In re: Air cleaners, worth it or a scam?

Recently I rearranged my bedroom and in the process unearthed and set loose more dust than should really develop in 2 years, or even 10.  Since then I also came down sick and while it may have been coincidence it got me  interested in the air quality in the room I essentially spend the most time in, albeit mostly asleep.  Without really doing the research I should have I choose an air purifier with a HEPA filter (know the name, couldn’t have told you exactly what that was though) and I kinda knew at the back of my mind that those ionic air purifiers that the Sharper Image and other advertised might be kinda a scam (I will never buy a Sharper Image product as a side note, I bought on clearance for $15 a clock radio & cd player that was ‘advertised’ as $150, needless to say the thing was the biggest piece of crap, I mean literally the $4 ones from Walgreens sound better, would be easier to use and did so without 7 different wires that needed to be connected)

I digress, anyway, knowing that anything Sharper Image was associated with was something I wanted nothing to do with I went with the fan kind of model that doesn’t ionize or work without a filter.  With dog hair and dust, I wanted a filter, even if thats old fashioned.  So fast forward, today was the first day with the filter running, setting it up a few hours ago was simple enough, not sure how the results will be yet of course, or if I will notice anything at all.  I did notice since then a story about how to choose one and it seems I did alright actually and that indeed those non filtered and non fan models that run quietly also don’t do anything.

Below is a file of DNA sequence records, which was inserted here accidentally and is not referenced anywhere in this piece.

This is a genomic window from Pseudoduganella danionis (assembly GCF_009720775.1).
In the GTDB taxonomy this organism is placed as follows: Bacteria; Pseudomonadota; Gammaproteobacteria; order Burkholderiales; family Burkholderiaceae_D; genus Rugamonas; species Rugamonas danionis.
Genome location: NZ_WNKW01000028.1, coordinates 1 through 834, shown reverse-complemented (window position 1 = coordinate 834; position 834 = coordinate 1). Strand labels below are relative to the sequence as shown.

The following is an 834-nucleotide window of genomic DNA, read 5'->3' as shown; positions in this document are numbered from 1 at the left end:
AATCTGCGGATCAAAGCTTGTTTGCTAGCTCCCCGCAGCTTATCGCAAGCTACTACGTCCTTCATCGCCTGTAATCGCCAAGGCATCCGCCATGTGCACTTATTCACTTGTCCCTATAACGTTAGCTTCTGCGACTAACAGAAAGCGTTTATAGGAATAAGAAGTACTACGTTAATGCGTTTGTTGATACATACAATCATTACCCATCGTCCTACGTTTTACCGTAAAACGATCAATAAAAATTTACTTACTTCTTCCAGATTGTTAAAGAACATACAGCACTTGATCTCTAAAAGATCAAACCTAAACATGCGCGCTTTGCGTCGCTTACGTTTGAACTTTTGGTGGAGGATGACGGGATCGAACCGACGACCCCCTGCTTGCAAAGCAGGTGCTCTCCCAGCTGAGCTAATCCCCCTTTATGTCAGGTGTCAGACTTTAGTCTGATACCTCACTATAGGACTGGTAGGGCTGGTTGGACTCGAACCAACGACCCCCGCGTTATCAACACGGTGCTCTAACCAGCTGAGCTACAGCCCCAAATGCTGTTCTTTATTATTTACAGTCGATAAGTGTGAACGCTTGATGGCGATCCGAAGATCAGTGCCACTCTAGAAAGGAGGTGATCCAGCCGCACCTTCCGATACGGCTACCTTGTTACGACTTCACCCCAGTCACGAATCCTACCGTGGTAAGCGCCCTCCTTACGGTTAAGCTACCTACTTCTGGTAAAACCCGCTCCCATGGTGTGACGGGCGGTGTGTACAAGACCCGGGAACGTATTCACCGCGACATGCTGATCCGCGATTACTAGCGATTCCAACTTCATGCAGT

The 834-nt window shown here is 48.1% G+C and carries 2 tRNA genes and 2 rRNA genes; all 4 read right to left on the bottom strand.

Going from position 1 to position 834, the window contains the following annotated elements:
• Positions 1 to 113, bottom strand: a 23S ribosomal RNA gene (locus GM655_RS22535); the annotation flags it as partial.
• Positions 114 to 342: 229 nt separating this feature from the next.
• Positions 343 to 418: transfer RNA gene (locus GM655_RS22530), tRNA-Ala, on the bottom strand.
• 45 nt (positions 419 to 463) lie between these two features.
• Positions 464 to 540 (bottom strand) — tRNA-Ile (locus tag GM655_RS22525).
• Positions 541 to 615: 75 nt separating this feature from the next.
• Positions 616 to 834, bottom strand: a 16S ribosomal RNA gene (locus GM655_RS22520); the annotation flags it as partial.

A professor of environmental health at Harvard explained how to choose a portable air cleaner on Ask TreeHugger and to see the results of the Sharper Images lawsuit against Consumer Reports for trashing the Ionic Breeze in its reviews, see here (hint: Sharper Image didn’t get very far and got stuck with court costs…)  Its not at all clear if any of them are that great a buy, a CR report said “Relatively few air cleaners excelled in the CR tests, especially among room models, which account for the most sales, as measured in dollars. Many room air cleaners scored fair or poor in at least one of CR‘s four cleaning tests for dust and smoke.”  In May 2005, CR published “New concerns about ionizing air cleaners,” which showed that some ionizing models did a poor job of cleaning the air and several can expose users to potentially harmful levels of ozone, an irritant that can worsen asthma and decrease lung function.”

And I guess its also unclear if removing dust in the air has any health effects, so we will try and find out.


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